If you haven’t tilled your garden and added compost or manure yet, it’s time to get it done. And, if you haven’t tested your soil in awhile, it would be a good idea to get a soil test done through the Smith County Extension office (535-0885). Soil in East Texas tends to be acid, so lime is often needed. Other nutrients sometimes in short supply include nitrogen, potassium, calcium and magnesium – but only a soil test will show exactly what’s needed in yours. Once your soil is ready, here’s what to plant when:

February – broccoli, cabbage, cauliflower, asparagus, beets, carrots, Swiss
chard, collards, kale, English peas, potatoes, turnips, spinach and garlic.

March – bush beans, pole beans, lima beans, beets, Swiss chard, corn, cucumber, cantaloupe, radish, squash, tomatoes and watermelon.

April – beans, eggplant, okra, southern peas, peppers, sweet potatoes, pumpkins, squash, and watermelon.
To have the most success with your garden, be sure to select varieties that do well in East Texas, and buy quality seeds. Some varieties recommended for our area

  • Asparagus– Jersey Giant
  • Snap Beans – Blue Lake 274, Top Crop
  • Snap Pole Beans – Blue Lake, Kentucky Wonder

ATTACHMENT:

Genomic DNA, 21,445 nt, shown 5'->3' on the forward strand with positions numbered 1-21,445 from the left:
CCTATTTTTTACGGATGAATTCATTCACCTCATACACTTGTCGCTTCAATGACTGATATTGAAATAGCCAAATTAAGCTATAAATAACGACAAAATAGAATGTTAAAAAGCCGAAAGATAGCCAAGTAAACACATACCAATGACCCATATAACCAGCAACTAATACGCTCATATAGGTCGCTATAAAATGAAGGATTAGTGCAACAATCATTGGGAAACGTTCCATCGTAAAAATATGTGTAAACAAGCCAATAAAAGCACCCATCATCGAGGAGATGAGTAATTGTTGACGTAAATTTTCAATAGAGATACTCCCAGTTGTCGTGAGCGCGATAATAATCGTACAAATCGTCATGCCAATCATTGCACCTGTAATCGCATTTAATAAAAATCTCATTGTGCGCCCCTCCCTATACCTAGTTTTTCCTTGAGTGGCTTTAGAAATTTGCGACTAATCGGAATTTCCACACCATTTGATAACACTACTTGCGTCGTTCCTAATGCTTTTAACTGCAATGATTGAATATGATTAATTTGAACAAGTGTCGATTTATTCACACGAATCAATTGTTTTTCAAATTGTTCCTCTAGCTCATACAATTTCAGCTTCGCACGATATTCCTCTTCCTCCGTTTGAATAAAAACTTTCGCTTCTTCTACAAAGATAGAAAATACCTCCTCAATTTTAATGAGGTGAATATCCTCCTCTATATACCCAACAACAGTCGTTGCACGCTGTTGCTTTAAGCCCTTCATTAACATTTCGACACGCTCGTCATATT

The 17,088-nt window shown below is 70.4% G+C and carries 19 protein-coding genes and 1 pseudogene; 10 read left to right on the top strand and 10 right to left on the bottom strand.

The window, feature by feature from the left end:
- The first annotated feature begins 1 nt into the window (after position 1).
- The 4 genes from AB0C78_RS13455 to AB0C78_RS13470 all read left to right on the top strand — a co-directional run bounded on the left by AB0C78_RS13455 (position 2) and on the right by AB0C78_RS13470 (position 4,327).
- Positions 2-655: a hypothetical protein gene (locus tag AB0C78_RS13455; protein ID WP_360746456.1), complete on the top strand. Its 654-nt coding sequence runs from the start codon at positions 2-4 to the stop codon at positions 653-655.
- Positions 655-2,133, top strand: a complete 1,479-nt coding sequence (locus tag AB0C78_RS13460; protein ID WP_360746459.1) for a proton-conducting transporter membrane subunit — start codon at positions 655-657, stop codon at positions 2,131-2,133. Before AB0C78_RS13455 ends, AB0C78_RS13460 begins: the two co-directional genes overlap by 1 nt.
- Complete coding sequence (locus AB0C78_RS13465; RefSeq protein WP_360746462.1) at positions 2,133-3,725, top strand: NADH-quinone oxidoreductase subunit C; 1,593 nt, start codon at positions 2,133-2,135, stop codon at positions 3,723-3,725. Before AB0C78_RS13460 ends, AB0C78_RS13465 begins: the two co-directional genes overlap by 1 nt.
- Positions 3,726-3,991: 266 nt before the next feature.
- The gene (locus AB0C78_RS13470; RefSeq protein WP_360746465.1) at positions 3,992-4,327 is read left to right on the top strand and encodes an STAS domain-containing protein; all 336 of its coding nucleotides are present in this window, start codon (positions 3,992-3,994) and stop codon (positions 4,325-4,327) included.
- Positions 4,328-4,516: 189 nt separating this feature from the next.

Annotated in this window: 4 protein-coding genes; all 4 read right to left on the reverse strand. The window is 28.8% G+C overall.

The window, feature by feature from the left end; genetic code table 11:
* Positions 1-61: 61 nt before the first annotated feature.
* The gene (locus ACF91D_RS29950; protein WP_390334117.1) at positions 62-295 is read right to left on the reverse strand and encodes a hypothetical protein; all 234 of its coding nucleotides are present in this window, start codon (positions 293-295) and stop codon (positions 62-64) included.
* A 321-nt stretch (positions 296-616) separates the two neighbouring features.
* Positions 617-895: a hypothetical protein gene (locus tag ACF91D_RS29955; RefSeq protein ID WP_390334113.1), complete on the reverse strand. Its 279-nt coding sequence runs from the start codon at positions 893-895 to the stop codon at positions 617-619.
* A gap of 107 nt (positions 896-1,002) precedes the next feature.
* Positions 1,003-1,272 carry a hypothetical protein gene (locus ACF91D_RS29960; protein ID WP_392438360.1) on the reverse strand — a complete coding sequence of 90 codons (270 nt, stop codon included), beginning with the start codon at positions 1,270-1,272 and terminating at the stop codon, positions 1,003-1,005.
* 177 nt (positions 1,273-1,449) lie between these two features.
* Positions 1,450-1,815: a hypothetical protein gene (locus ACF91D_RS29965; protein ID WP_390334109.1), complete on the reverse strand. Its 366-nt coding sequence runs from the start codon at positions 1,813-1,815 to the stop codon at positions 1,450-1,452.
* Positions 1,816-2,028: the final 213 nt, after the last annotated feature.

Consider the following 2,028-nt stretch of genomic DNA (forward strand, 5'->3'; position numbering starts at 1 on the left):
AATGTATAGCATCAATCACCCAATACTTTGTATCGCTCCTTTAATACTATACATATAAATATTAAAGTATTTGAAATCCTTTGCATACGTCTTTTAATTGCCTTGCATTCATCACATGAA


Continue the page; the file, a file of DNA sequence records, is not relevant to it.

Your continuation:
• Pinto Beans – Improved Pinto
  • Beets Pacemaker III
  • Broccoli – Emperor, Green Comet
  • Cabbage – Rapid Ball, Ruby Ball
  • Cantaloupe– Magnum 45
  • Carrot– Burpee’s Toudo, Park’s Nandor
  • Cauliflower– Snow Crown
  • Swiss Chard-Fordhook
  • Sweet Corn-How Sweet It Is
  • Cucumber, Slicing– Sweet Success
  • Eggplant– Tycoon, Florida Market
  • Garlic– Texas White
  • Kale– Blue Knight
  • Irish Potato– Northland, Red LaSoda
  • English Peas– Little Marvel or Sugar Snap
  • Sweet Bell Pepper– Big Bertha, Jupiter
  • Tomatoes (determinate-good for canning)-Merced, Celebrity, Carnival, Surefire, President
  • Tomatoes (indeterminate- good slicers)– Champion, QuickPick, Simba, First Lady, Superfantastic
  • Small Fruited Tomatoes– Small Fry, Porter, Cherry Grande, Sweet 100
  • Watermelon– Crimson Sweet, Sugar Baby

A more complete list of varieties is available on the web. Go to http://aggie-horticulture.tamu.edu/ and click “East Texas Gardening.” The East Texas Piney Woods site will direct you to vegetable gardening. For Smith County and Northeast Texas you will find four pages of vegetable varieties listed.

Carol Runnels, former Smith County Master Gardener
Texas A&M AgriLife Extension Service


Posted in Vegetables